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GEORGE W. CHILDS, PUBLISHER, Nos. 628 & 630 CHESTNUT STREET, PHILADELPHIA.
PHILADELPHIA, NOVEMBER 1, 1866.
LIST OF ADVERTISERS. . 28 Gould & Lincoln ......
....... 31 Sampson, Low, Son & Marston ............. Groombridge & Sons......
Scribner, Welford & Co.......
Sheldon & Co. ..............
Skelly, J. P. & Co. ....
Steiger, E. ...........
29, 36 Stevens Brothers.....
Tieknor & Fields .......
Townsend, W. A. ......
Trubner & Co. ........
Van Eyrie, Horton & Co..
Virtue & Yorston
| Presbyterian Publication Committee....... Wiley, John & Son.........
Willmer & Rogers .......
....... 27 37 Roberts Brothers....
Woodward, Geo. E. & F. W... 35 Routledge, George & Sons....
Allen, Edy. G...
RATES OF ADVERTISING.
AGENTS IN EUROPE AND ELSEWHERE. TRUBNER & 00., 60 Paternoster Row, London. 1 GUSTAVE BOSSANGE & CO., 25 Quai Voltaire, Paris F. A. BROCKHAUS, Leipsic.
CHARLES MUQUARDT, Brussels.
ALBERT DETKEN, Naples.
STEPHENS & CO., 10 Calle Mercaderes, Habana, Agents for the West Indies.
to the Editor any Books or Publications intended for notice.
great success, and must form a most agreeable point
of remembrance through Mr. Dixon's future life. TO W. HEPWORTH DIXON, ESQ.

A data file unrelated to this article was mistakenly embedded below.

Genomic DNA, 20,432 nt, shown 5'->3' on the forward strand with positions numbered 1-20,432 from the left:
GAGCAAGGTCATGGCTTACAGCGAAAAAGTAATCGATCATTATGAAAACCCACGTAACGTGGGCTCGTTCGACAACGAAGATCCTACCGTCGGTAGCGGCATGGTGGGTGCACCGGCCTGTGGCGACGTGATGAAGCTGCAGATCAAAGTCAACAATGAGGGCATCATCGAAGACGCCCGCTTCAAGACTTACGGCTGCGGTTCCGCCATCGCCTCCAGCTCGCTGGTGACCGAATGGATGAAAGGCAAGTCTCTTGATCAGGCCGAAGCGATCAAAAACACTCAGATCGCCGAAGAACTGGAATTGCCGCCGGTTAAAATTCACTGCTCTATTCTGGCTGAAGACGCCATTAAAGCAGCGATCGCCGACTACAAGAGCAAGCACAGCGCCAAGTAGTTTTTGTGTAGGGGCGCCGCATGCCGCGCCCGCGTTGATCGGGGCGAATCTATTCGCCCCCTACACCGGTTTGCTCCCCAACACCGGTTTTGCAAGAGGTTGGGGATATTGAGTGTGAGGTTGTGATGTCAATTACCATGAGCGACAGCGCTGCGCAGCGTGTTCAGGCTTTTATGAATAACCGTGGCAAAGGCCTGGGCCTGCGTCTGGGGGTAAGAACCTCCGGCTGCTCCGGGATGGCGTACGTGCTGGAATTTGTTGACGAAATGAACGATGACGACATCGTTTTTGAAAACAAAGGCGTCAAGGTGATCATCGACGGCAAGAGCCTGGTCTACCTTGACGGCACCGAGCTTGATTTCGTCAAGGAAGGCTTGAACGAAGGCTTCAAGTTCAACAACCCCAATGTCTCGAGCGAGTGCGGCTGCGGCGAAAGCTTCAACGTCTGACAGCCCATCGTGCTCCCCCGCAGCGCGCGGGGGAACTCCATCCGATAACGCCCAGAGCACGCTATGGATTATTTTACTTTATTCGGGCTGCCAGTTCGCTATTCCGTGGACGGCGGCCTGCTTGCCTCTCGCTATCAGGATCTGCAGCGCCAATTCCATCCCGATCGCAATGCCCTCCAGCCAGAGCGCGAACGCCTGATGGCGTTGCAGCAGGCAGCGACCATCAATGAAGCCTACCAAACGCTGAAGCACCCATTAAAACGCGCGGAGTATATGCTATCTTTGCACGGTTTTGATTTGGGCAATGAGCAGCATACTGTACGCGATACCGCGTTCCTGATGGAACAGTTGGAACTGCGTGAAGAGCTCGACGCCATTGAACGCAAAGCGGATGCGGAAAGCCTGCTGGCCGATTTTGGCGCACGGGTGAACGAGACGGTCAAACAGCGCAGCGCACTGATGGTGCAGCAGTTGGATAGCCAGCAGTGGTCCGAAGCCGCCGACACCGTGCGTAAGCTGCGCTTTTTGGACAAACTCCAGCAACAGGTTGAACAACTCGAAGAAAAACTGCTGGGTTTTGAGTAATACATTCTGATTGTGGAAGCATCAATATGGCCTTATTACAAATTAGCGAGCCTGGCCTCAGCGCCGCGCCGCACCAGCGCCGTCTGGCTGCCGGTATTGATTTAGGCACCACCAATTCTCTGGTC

For the information of our readers, we will here On Tuesday, October 23d, a testimonial dinner annex a few personal memoranda relative to Mr. was given, at the Continental Hotel, Philadelphia, to Dixon. This gentleman was born on the last day W. #1. Dixon, Esq., editor of the "Athenæum," the of June, 1821, at Holmferth, Yorkshire, England. leading weekly critical journal of England, by some His first essay in letters was a five-act tragedy. members of the Historical Society of Pennsylvania, He became literary editor of a paper in Cheltenham, and other leading citizens. This was a compliment also contributing to the London periodicals. He well merited, for its recipient had “done the State removed to London at the age of 25, and wrote a some service," by vindicating the personal charac- series of papers in the “Daily News" on the Literater of William Penn from the aspersions cast upon ture of the Lower Orders, and another upon London it by Lord Macaulay in his “ History of England" — Prisons. In 1849, he brought out “ John Howard, aspersions repeated, with a show of elaborate argu- a Memoir," written many years before-a work for ment, in an appendix to the second volume of which he could scarcely find a publisher, but which the work, finally revised by the author in 1857, went through three editions in twelve months. In eight years after the attack had first been made. 1850 he was appointed a Commissioner for organIn 1851, which was as early as possible under the izing the World's Fair of 1851; and in the latter circumstance that Mr. Dixon had to obtain much of year appeared his “ William Penn, a Biography." his materials from this city, his “William Penn, a At this time, he was much engaged on the "AtheHistorical Biography'' was published, with a special næum”-its working editor, in fact, Mr. T. K. Herchapter, successfully defending the great founder vey's health having latterly incapacitated him from of Pennsylvania. For this voluntary service, solely sustained labor; and in 1853, on Mr. Hervey's reprompted by his sense of right and justice, Mr. tirement, Mr. Dixon was constituted sole and reDixon was gratefully elected honorary member of sponsible editor-a post which he has continued to the Historical Society, and the Testimonial Banquet occupy to the satisfaction of the public and his might be considered his inauguration festival. Mr. own credit. In 1852, was published his “ Robert Dixon has travelled extensively throughout this Blake ; Admiral and General at Sea." In 1861, he country during the last few months, and is said to published his - Personal History of Lord Bacon ; be again engaged upon a biography of a great man from Unpublished Papers"-a work which has been whose career is connected with its early history, reprinted in America and Germany, and is being the gallant but unfortunate Sir Walter Raleigh. translated by M. Louis Blanc for publication in During the whole period of our late unhappy civil France. In conjunction with Miss Jewsbury, he war, the “ Athenæum,"in his hands, consistently ex- wrote “Memoirs of Lady Morgan,” whose literary pressed its sympathy for the good cause of freedom. executor he was. He has travelled largely through